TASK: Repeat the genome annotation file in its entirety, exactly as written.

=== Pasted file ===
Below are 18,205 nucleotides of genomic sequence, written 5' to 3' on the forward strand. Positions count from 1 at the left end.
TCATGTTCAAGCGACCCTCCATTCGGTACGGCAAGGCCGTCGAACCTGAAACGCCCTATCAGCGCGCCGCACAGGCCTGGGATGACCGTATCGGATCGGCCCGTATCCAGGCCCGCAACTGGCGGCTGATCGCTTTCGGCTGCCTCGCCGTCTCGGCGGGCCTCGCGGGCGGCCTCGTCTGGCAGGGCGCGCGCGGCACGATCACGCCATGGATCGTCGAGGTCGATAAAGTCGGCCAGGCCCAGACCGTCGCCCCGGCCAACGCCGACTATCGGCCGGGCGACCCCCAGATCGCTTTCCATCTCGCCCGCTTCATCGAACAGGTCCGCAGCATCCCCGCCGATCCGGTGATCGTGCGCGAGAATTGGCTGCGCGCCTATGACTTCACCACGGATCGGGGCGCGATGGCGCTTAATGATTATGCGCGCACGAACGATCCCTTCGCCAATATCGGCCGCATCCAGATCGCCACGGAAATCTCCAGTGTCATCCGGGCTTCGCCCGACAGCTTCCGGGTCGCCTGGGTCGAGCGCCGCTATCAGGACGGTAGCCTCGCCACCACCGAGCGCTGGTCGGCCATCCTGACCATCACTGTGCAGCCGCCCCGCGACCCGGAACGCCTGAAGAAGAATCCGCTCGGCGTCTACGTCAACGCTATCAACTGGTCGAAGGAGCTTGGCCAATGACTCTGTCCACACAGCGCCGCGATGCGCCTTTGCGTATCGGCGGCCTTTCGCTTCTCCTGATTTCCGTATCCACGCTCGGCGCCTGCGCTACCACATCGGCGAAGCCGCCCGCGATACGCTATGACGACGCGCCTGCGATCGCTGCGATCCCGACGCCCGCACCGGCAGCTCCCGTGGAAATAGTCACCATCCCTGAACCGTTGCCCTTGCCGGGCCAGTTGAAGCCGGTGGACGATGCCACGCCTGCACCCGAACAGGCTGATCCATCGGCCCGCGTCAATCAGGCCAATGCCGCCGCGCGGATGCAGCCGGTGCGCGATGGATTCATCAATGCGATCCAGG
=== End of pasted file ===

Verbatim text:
Below are 18,205 nucleotides of genomic sequence, written 5' to 3' on the forward strand. Positions count from 1 at the left end.
TCATGTTCAAGCGACCCTCCATTCGGTACGGCAAGGCCGTCGAACCTGAAACGCCCTATCAGCGCGCCGCACAGGCCTGGGATGACCGTATCGGATCGGCCCGTATCCAGGCCCGCAACTGGCGGCTGATCGCTTTCGGCTGCCTCGCCGTCTCGGCGGGCCTCGCGGGCGGCCTCGTCTGGCAGGGCGCGCGCGGCACGATCACGCCATGGATCGTCGAGGTCGATAAAGTCGGCCAGGCCCAGACCGTCGCCCCGGCCAACGCCGACTATCGGCCGGGCGACCCCCAGATCGCTTTCCATCTCGCCCGCTTCATCGAACAGGTCCGCAGCATCCCCGCCGATCCGGTGATCGTGCGCGAGAATTGGCTGCGCGCCTATGACTTCACCACGGATCGGGGCGCGATGGCGCTTAATGATTATGCGCGCACGAACGATCCCTTCGCCAATATCGGCCGCATCCAGATCGCCACGGAAATCTCCAGTGTCATCCGGGCTTCGCCCGACAGCTTCCGGGTCGCCTGGGTCGAGCGCCGCTATCAGGACGGTAGCCTCGCCACCACCGAGCGCTGGTCGGCCATCCTGACCATCACTGTGCAGCCGCCCCGCGACCCGGAACGCCTGAAGAAGAATCCGCTCGGCGTCTACGTCAACGCTATCAACTGGTCGAAGGAGCTTGGCCAATGACTCTGTCCACACAGCGCCGCGATGCGCCTTTGCGTATCGGCGGCCTTTCGCTTCTCCTGATTTCCGTATCCACGCTCGGCGCCTGCGCTACCACATCGGCGAAGCCGCCCGCGATACGCTATGACGACGCGCCTGCGATCGCTGCGATCCCGACGCCCGCACCGGCAGCTCCCGTGGAAATAGTCACCATCCCTGAACCGTTGCCCTTGCCGGGCCAGTTGAAGCCGGTGGACGATGCCACGCCTGCACCCGAACAGGCTGATCCATCGGCCCGCGTCAATCAGGCCAATGCCGCCGCGCGGATGCAGCCGGTGCGCGATGGATTCATCAATGCGATCCAGG